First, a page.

A sixth question: What data does Tesla retain from vehicle cameras, how long is that data stored for, and who has access to it? Has the company ever been subpoenaed by a government for the data stored (if any)? Can a driver opt out from any vehicle data retention to keep their privacy?

Finally, I’m wondering what security and legal measures are in place to prevent the camera’s misuse by rogue government agencies, hackers, etc. Chances are that they can get past any security measure if there’s a desire to, but it would be nice to know what measures exist.

More broadly, these questions may be appropriate for other vehicle data collected by Tesla’s vehicles. Location data, what exterior cameras record, etc. are all important privacy concerns.

Why This Matters

I know many will assert that you have no privacy in your vehicle, as it is traveling on public property in almost all cases. On the other hand, there is still some reasonable expectation below the window level of at least some privacy. If, say, a driver’s crotch started to itch, they wouldn’t expect anyone outside to see that they gave it a quick scratch when nobody was looking, for example.

Also, where one drove and when can be very useful information that could be used against someone in court or in their personal life. Knowing what data was collected, how it is stored, etc. helps people make more informed decisions, even if they’re not doing anything wrong or illegal.

Given that most people thought the camera wasn’t being used, news that it was being used for some users probably feels like a small betrayal for some Tesla owners. It sounds like the camera doesn’t do anything unless one is participating in the FSD Beta program, but at present, we don’t know, and people probably want to know.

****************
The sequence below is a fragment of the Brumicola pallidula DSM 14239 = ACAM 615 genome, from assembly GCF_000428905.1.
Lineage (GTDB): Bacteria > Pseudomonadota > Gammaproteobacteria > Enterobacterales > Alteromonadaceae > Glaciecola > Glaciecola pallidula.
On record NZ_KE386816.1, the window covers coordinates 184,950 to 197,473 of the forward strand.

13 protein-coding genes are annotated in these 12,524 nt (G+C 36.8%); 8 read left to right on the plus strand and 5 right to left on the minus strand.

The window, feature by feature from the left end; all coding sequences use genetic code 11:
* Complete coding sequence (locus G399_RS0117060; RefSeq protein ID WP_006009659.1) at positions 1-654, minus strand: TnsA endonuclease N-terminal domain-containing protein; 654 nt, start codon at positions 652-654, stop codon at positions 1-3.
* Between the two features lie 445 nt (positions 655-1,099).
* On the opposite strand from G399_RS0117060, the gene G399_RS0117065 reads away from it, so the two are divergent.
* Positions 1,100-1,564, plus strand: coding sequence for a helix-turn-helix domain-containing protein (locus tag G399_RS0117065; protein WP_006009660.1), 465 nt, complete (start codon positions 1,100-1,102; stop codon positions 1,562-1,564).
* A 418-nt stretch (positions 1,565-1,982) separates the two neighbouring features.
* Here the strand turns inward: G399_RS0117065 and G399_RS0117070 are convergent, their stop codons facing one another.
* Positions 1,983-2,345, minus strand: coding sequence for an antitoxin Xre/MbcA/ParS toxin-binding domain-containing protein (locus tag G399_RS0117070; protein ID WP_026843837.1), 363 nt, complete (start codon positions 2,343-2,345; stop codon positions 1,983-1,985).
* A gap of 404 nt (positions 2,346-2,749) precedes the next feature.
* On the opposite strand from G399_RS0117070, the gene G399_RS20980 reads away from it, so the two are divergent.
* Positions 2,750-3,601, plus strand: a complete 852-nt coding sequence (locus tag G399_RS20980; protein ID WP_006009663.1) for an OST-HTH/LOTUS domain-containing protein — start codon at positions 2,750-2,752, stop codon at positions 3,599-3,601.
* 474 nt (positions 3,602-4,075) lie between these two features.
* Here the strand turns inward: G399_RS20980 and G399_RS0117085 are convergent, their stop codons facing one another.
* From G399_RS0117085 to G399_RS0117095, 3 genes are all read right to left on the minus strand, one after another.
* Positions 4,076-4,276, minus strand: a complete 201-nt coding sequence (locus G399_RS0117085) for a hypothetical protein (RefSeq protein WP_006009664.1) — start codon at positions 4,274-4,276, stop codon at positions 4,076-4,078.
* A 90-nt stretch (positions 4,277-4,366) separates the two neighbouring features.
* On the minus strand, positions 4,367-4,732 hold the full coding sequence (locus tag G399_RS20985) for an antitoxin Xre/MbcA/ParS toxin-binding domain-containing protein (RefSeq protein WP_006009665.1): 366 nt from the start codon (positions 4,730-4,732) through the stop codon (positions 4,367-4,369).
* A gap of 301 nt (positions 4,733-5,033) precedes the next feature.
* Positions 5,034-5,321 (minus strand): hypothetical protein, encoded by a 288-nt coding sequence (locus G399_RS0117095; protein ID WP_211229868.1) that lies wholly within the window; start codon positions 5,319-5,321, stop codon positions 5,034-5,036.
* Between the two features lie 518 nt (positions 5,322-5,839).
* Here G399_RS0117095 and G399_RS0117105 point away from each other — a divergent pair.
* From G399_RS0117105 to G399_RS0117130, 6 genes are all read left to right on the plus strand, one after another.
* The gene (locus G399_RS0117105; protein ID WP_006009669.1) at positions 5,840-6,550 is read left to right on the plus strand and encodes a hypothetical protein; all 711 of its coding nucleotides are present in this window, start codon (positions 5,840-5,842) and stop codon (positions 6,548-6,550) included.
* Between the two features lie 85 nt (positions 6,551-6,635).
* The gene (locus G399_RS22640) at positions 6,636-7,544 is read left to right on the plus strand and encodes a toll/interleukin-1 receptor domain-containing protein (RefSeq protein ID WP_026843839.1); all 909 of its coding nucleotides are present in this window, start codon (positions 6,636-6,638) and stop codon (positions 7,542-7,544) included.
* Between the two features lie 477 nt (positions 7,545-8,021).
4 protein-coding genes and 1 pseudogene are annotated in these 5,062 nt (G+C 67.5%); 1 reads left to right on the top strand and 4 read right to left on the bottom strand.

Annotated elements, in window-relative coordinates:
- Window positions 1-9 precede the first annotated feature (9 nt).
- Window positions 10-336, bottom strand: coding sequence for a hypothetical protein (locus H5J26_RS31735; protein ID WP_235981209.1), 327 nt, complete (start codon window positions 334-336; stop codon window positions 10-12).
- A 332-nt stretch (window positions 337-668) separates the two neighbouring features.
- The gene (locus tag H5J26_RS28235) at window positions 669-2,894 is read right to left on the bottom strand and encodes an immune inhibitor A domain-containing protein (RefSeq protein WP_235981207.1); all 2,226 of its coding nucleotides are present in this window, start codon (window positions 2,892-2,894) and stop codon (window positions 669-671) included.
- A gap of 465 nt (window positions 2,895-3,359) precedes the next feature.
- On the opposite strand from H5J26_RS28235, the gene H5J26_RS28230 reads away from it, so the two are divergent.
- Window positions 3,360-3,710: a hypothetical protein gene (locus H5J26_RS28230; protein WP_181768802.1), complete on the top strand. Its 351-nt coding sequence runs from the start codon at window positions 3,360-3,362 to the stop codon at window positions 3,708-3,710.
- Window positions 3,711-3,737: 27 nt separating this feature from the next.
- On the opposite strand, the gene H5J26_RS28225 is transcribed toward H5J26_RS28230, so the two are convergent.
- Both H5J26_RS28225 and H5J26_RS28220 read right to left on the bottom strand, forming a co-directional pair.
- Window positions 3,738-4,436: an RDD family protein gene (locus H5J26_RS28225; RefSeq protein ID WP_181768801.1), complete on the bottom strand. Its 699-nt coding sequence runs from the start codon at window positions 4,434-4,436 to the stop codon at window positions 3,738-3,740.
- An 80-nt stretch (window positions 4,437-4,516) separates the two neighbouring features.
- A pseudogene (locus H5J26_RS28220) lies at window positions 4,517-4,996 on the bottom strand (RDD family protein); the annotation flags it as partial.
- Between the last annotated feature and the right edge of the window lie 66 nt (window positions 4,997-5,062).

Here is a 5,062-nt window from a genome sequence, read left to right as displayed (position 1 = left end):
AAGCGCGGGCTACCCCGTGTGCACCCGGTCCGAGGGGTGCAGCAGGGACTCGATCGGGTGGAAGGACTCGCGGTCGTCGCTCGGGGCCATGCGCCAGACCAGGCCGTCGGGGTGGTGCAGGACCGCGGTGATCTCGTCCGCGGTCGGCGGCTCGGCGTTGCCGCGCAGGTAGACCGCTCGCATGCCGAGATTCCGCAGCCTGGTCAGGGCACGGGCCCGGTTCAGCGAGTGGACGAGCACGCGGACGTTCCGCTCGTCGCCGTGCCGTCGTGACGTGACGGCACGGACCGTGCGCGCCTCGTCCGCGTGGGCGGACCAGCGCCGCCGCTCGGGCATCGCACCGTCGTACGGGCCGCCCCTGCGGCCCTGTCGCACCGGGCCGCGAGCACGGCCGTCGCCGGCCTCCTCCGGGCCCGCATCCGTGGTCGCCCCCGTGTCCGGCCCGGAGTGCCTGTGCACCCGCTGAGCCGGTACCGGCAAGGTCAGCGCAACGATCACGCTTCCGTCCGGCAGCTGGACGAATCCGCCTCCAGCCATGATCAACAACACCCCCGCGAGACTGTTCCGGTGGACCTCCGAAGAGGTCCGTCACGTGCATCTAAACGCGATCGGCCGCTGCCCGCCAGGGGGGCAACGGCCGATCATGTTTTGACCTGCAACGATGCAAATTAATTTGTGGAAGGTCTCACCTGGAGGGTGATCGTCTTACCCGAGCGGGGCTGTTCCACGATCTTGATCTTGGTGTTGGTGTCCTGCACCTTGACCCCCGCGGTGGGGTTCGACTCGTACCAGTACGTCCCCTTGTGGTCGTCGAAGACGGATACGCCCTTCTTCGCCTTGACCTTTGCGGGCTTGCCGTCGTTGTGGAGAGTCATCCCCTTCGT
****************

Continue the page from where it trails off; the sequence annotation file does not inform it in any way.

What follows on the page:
This isn’t all about the owners’ interests, either. It may be better for Tesla to answer these questions.

On the upside for Tesla, some drivers may want to cover the camera, which could deprive Tesla of important information for the development of Full Self Driving. If their privacy concerns are addressed, then they may choose to not cover it and Tesla will still get the data they’re wanting to get.

I would imagine that people looking to buy a Tesla would probably want to know more about what the interior camera does, too. Personally, I’d own a Model 3 if it had come out about 3 months earlier. At the time I bought my Nissan LEAF, I was in bad need of a new vehicle for work and the first vehicles hadn’t been delivered. The cheaper versions of the vehicle didn’t come out for a while later, too. I am probably going to buy another EV late this year or sometime next year, and how vehicle data is used is definitely an important question I have.

Featured image: Tesla vehicles charging at a Supercharger station. Image by CleanTechnica.

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Jennifer Sensiba

Jennifer Sensiba is a long time efficient vehicle enthusiast, writer, and photographer. She grew up around a transmission shop, and has been experimenting with vehicle efficiency since she was 16 and drove a Pontiac Fiero. She likes to get off the beaten path in her "Bolt EAV" and any other EVs she can get behind the wheel or handlebars of with her wife and kids. You can find her on Twitter here, Facebook here, and YouTube here.

Jennifer Sensiba has 1953 posts and counting. See all posts by Jennifer Sensiba